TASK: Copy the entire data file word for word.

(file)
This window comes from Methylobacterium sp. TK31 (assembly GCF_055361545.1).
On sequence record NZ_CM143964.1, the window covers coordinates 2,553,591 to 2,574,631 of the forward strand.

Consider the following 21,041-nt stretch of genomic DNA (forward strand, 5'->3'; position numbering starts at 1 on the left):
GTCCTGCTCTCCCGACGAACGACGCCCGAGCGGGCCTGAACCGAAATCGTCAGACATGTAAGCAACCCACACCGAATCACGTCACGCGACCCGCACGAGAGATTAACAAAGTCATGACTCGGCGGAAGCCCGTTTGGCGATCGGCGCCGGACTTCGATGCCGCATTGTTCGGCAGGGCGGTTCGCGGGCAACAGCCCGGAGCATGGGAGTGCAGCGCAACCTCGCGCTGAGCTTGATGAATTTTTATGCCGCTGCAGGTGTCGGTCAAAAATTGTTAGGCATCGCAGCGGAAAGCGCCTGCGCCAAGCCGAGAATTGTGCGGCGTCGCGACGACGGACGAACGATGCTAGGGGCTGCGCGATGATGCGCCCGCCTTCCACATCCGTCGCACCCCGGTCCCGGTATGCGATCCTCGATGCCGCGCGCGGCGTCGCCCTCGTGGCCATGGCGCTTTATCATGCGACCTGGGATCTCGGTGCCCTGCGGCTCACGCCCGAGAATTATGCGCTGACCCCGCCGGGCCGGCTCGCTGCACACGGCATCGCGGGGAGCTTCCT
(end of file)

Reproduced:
This window comes from Methylobacterium sp. TK31 (assembly GCF_055361545.1).
On sequence record NZ_CM143964.1, the window covers coordinates 2,553,591 to 2,574,631 of the forward strand.

Consider the following 21,041-nt stretch of genomic DNA (forward strand, 5'->3'; position numbering starts at 1 on the left):
GTCCTGCTCTCCCGACGAACGACGCCCGAGCGGGCCTGAACCGAAATCGTCAGACATGTAAGCAACCCACACCGAATCACGTCACGCGACCCGCACGAGAGATTAACAAAGTCATGACTCGGCGGAAGCCCGTTTGGCGATCGGCGCCGGACTTCGATGCCGCATTGTTCGGCAGGGCGGTTCGCGGGCAACAGCCCGGAGCATGGGAGTGCAGCGCAACCTCGCGCTGAGCTTGATGAATTTTTATGCCGCTGCAGGTGTCGGTCAAAAATTGTTAGGCATCGCAGCGGAAAGCGCCTGCGCCAAGCCGAGAATTGTGCGGCGTCGCGACGACGGACGAACGATGCTAGGGGCTGCGCGATGATGCGCCCGCCTTCCACATCCGTCGCACCCCGGTCCCGGTATGCGATCCTCGATGCCGCGCGCGGCGTCGCCCTCGTGGCCATGGCGCTTTATCATGCGACCTGGGATCTCGGTGCCCTGCGGCTCACGCCCGAGAATTATGCGCTGACCCCGCCGGGCCGGCTCGCTGCACACGGCATCGCGGGGAGCTTCCT